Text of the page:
The cryotop consists of a 0.4 mm wide x 20 mm long x 0.1 mm thick polypropylene strip attached to a plastic handle and equipped with a cover straw.
With Cryotops, after equilibration described above, individual embryos were picked up in an extremely small volume (<0.1 mcL) of Vitrification Solution, placed on the strip, and submerged into filtered liquid nitrogen. Subsequently, under liquid nitrogen the plastic cover was placed over the strip to provide protection during storage.
For warming, the protective cover was removed in liquid nitrogen and the end of the polypropylene strip was immersed directly into 4.5 mL of Thawing Solution at 37C for 1 minute. Embryos were then transferred into 4.5 mL of Dilution Solution for 3 minutes, and then washed twice in Washing Solution for 5 minutes each. Then the embryos were cultured per cell culture protocol.
The survival and development of human pronuclear stage, 4-cell stage, and blastocyst stage embryos was significantly improved when cryopreservation using vitrification methods was compared to the traditional “slow cooling” methods. However, there was no significant difference seen in the pregnancy or live birth rates between these two different methods of cryopreservation.
The survival and development, pregnancy rates, and live birth rates of human embryos that were cryopreserved using Cryotip versus Cryotop methods did not show any significant differences when these two methods were compared to one another.
Conclusion: Vitrification is a relatively simple, inexpensive and safe alternative to traditional slow cooling that results in higher survival and in-vitro developmental rates for human embryos at the pronuclear, 4-cell and blastocyst stages. The Cryotip method eliminates the exposure to risk from contamination within the liquid nitrogen while maintaining the identified reproductive benefits of the Cyrotop method.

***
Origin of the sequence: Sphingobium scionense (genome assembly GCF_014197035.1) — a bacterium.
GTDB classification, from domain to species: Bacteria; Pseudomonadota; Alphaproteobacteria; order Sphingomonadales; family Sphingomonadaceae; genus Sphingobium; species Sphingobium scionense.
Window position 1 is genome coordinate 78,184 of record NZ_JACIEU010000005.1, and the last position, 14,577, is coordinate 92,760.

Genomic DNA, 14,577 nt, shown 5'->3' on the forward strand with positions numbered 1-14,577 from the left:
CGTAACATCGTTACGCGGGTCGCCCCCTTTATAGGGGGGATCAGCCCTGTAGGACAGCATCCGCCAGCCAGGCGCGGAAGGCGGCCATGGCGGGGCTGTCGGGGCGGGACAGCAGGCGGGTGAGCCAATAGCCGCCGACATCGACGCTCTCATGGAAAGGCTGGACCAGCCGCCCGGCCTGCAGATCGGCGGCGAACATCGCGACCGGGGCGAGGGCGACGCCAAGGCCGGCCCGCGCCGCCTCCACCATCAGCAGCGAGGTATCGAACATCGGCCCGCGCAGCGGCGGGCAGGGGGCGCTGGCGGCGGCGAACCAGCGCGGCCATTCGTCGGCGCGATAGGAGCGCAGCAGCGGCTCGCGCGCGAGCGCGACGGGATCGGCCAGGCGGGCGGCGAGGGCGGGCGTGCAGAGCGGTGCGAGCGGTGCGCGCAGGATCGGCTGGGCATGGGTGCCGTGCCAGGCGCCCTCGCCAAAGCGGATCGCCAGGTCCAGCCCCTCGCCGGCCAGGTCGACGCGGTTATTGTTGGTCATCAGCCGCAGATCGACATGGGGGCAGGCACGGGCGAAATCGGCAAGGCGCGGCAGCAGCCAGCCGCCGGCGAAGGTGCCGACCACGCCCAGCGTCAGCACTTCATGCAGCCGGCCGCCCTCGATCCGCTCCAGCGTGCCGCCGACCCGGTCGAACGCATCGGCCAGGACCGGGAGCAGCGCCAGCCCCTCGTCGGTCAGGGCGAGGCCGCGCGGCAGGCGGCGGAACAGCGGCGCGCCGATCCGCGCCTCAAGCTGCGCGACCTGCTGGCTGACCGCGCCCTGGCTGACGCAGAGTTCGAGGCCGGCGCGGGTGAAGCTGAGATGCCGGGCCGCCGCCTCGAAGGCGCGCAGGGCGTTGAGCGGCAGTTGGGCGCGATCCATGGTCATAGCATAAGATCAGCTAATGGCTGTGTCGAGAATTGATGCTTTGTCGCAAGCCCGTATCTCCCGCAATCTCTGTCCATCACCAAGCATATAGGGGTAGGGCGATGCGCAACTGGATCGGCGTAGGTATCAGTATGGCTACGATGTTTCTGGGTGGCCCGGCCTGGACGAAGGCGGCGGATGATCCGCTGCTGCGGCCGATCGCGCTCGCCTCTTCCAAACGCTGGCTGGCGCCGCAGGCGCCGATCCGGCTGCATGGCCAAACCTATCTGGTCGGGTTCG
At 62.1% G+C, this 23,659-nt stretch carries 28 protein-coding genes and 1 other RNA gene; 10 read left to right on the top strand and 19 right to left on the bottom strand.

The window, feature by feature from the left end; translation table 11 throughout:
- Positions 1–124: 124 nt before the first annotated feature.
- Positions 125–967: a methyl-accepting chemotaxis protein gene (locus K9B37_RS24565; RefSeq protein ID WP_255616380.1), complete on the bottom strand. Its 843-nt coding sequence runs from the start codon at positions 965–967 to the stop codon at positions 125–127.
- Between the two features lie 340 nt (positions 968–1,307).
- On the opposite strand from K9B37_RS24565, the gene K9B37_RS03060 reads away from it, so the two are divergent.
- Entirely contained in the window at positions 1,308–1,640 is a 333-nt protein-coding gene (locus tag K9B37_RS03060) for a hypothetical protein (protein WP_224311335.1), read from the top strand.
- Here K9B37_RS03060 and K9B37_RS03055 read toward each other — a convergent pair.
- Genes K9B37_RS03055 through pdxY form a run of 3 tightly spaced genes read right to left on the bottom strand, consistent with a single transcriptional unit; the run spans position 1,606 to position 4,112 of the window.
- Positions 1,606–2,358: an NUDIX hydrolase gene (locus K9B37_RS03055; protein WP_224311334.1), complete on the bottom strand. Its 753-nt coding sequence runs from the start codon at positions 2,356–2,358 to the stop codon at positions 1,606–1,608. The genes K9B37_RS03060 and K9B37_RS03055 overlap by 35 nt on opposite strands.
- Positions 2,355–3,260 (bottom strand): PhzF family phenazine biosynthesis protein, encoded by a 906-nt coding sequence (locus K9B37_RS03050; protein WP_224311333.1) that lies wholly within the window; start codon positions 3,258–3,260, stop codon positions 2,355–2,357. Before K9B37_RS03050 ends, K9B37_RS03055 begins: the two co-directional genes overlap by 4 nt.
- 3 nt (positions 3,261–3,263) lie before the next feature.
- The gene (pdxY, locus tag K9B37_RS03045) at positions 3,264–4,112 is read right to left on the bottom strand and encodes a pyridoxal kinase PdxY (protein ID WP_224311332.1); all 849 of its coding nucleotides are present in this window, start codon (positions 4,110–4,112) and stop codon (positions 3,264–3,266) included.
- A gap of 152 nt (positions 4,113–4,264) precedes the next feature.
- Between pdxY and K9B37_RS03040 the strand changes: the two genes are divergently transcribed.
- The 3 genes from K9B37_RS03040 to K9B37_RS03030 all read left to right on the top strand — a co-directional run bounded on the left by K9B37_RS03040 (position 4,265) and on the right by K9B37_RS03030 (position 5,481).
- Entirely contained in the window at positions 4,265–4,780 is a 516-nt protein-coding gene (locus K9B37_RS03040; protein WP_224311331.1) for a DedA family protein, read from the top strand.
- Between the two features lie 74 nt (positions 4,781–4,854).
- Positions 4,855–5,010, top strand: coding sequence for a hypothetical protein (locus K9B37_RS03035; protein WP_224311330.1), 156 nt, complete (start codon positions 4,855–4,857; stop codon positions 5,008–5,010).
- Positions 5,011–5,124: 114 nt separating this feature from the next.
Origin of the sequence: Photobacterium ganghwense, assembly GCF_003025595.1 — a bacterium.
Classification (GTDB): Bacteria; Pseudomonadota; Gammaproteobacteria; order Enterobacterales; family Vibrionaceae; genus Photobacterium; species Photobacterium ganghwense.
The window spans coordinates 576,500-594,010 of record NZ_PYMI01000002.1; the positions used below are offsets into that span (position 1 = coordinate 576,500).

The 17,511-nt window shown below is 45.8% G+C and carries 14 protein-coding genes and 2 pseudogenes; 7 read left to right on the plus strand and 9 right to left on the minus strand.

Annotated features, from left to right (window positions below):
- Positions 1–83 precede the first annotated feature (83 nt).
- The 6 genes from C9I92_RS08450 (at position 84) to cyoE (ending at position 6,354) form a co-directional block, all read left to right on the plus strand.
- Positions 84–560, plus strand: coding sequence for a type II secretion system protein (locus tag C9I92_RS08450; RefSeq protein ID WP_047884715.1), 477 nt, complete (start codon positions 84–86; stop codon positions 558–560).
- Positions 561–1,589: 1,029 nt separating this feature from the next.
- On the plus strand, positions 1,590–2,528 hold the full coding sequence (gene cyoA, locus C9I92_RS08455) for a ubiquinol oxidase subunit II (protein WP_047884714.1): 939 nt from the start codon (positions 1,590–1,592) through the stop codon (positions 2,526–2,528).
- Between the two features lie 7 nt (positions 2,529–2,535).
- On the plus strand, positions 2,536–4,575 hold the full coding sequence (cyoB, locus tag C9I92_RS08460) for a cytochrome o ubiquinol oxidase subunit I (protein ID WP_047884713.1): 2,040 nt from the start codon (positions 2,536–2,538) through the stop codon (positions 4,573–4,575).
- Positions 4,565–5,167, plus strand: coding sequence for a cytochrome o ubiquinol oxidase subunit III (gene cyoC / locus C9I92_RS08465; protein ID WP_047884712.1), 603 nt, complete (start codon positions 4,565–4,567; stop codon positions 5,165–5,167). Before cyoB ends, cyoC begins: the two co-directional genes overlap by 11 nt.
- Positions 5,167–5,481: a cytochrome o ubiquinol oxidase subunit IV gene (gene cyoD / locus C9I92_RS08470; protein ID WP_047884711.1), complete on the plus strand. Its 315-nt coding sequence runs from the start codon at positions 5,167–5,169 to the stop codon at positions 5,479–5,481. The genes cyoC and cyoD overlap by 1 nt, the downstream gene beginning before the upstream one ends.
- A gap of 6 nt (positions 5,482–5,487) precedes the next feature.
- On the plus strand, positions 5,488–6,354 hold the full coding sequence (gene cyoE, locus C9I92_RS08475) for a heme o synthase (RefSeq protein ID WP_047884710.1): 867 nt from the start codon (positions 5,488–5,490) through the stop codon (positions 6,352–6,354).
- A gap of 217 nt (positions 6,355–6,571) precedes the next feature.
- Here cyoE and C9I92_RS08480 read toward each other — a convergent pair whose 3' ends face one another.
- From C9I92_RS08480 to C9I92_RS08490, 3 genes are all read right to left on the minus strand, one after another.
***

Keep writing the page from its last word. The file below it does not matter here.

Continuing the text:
Dr. Daiter’s review of this research article
Masashige Kuwayama, Scientific Director of the Kato Ladies’ Clinic (7-20-3 Nishishinjuku, Shinjuku, Tokyo, Japan), one of the world’s largest IVF centers, is a recognized world class pioneer in the field of human embryology and theriogenology. Dr. Kuwayama developed vitrification procedures and tools (a technique of cryopreservation that rapidly freezes samples) to improve success with human oocyte (egg) and human embryo (fertilized egg) cryopreservation that are now widely used throughout the world.
This important article compares the Cryotop (open) Method of vitrification to the Cryotip (closed) Method of vitrification that were developed in Japan by Dr. Kuwayama. The open method uses the Cryotop straw that exposes the sample being frozen directly to liquid nitrogen and consequently theoretically exposes the sample to the risk of contamination (infectious or other) if there are contaminants (eg., viruses such as HIV) contained in the liquid nitrogen during the rapid cooling or during storage in liquid nitrogen with other samples. Of note, there are no known reported cases of actual infectious or other contamination with respect to the Cryotop as of January, 2016. The closed method uses the Cryotip straw that does not expose the sample being frozen directly to liquid nitrogen, thereby minimizing or eliminating the risk of contamination by the liquid nitrogen, yet has somewhat slower rates of cooling than the open method. The reproductive parameters that were examined in this article when comparing the benefits of the open method to the closed method suggest that they are comparable to one another, so both techniques appear to provide the same advantages in terms of reproductive survival and function.